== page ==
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If $y=e^{x} \cos x$, prove that $\frac{d y}{d x}=\sqrt{2} e^{x} \cos \left(x+\frac{\pi}{4}\right)$


Given $y=e^{x} \cos (x)$

On differentiating y with respect to $x$, we get

$\frac{d y}{d x}=\frac{d}{d x}\left(e^{x} \cos x\right)$

$\Rightarrow \frac{\mathrm{dy}}{\mathrm{dx}}=\frac{\mathrm{d}}{\mathrm{dx}}\left(\mathrm{e}^{\mathrm{x}} \times \cos \mathrm{x}\right)$

Recall that (uv)' $=v u^{\prime}+u v^{\prime}$ (product rule)

$\Rightarrow \frac{d y}{d x}=\cos x \frac{d}{d x}\left(e^{x}\right)+e^{x} \frac{d}{d x}(\cos x)$

We know $\frac{d}{d x}\left(e^{x}\right)=e^{x}$ and $\frac{d}{d x}(\cos x)=-\sin x$

$\Rightarrow \frac{d y}{d x}=\cos x\left(e^{x}\right)+e^{x}(-\sin x)$ [chain rule]

$\Rightarrow \frac{d y}{d x}=e^{x} \cos x-e^{x} \sin x$

$\Rightarrow \frac{d y}{d x}=e^{x}(\cos x-\sin x)$

$\Rightarrow \frac{d y}{d x}=e^{x}(\cos x-\sin x) \times \frac{\sqrt{2}}{\sqrt{2}}$

$\Rightarrow \frac{d y}{d x}=\sqrt{2} e^{x}\left(\frac{\cos x-\sin x}{\sqrt{2}}\right)$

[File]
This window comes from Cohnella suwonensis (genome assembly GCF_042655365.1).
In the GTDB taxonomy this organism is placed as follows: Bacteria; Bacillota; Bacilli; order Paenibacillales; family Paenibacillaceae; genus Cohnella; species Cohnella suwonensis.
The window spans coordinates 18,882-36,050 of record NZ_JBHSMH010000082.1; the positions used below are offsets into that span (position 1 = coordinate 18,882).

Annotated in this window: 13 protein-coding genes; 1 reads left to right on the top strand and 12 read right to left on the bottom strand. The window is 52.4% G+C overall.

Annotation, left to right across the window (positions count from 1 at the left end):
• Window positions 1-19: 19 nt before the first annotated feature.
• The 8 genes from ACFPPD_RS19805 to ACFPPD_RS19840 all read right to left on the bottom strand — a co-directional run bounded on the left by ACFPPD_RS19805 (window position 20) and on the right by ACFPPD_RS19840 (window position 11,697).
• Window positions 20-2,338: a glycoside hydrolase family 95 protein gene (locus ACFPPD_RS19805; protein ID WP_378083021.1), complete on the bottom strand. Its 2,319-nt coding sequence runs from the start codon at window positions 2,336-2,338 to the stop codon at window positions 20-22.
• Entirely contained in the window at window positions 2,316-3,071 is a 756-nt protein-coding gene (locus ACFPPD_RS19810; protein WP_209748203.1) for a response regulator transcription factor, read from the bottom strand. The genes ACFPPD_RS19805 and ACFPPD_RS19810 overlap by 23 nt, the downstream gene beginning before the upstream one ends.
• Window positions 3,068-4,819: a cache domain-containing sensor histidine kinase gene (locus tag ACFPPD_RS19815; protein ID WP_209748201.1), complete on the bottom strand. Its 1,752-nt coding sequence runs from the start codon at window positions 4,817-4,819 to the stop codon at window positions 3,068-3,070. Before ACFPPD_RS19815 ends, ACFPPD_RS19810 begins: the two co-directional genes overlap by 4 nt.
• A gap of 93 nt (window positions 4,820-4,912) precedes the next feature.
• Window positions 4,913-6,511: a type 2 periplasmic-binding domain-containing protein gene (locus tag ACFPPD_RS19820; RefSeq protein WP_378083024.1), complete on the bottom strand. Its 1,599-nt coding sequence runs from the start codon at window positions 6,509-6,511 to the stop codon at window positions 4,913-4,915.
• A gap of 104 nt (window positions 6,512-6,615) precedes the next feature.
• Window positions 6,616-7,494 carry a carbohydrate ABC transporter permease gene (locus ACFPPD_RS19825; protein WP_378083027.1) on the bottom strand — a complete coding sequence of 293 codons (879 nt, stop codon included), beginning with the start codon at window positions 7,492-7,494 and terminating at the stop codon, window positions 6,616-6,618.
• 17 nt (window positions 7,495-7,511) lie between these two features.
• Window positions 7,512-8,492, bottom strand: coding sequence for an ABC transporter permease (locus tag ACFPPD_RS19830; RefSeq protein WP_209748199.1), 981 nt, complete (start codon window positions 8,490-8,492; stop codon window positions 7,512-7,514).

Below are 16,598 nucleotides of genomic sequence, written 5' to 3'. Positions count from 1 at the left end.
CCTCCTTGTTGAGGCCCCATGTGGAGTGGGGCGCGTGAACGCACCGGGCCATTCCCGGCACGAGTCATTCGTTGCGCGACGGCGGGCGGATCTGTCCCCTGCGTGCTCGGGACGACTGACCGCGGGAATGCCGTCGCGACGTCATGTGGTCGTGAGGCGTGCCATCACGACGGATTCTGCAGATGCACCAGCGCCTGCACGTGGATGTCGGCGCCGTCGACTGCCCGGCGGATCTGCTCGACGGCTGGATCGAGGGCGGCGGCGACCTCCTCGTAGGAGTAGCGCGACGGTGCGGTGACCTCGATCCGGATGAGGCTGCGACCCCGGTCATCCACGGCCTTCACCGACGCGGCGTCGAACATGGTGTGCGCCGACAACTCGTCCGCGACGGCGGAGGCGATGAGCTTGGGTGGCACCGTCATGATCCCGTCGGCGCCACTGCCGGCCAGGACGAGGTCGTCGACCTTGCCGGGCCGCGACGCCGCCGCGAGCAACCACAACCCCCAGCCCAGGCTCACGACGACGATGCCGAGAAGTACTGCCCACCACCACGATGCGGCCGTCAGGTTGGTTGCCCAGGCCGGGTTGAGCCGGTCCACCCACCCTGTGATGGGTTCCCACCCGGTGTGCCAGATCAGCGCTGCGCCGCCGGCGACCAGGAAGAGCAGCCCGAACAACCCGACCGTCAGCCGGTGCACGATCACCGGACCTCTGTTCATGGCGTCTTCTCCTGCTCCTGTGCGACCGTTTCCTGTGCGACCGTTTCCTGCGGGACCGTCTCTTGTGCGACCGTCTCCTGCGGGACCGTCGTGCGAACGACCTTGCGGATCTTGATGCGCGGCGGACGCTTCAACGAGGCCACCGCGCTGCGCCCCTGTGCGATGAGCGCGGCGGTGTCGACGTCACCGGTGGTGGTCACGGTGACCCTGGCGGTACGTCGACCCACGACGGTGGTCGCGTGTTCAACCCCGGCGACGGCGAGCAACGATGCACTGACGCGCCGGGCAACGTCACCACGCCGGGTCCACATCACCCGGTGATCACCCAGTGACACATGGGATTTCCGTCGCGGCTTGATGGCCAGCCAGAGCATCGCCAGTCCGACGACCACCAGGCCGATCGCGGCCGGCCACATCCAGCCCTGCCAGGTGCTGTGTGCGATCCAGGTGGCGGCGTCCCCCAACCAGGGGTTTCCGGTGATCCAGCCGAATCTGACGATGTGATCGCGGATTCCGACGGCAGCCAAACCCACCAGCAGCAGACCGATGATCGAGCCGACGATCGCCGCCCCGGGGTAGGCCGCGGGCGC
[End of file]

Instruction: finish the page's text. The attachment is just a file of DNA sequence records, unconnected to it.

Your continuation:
$\Rightarrow \frac{\mathrm{dy}}{\mathrm{dx}}=\sqrt{2} \mathrm{e}^{\mathrm{x}}\left(\cos \mathrm{x} \times \frac{1}{\sqrt{2}}-\sin \mathrm{x} \times \frac{1}{\sqrt{2}}\right)$

We know $\cos \left(\frac{\pi}{4}\right)=\sin \left(\frac{\pi}{4}\right)=\frac{1}{\sqrt{2}}$

$\Rightarrow \frac{d y}{d x}=\sqrt{2} e^{x}\left(\cos x \cos \frac{\pi}{4}-\sin x \sin \frac{\pi}{4}\right)$

However, $\cos (A) \cos (B)-\sin (A) \sin (B)=\cos (A+B)$

$\therefore \frac{\mathrm{dy}}{\mathrm{dx}}=\sqrt{2} \mathrm{e}^{\mathrm{x}} \cos \left(\mathrm{x}+\frac{\pi}{4}\right)$

Thus, $\frac{d y}{d x}=\sqrt{2} e^{x} \cos \left(x+\frac{\pi}{4}\right)$

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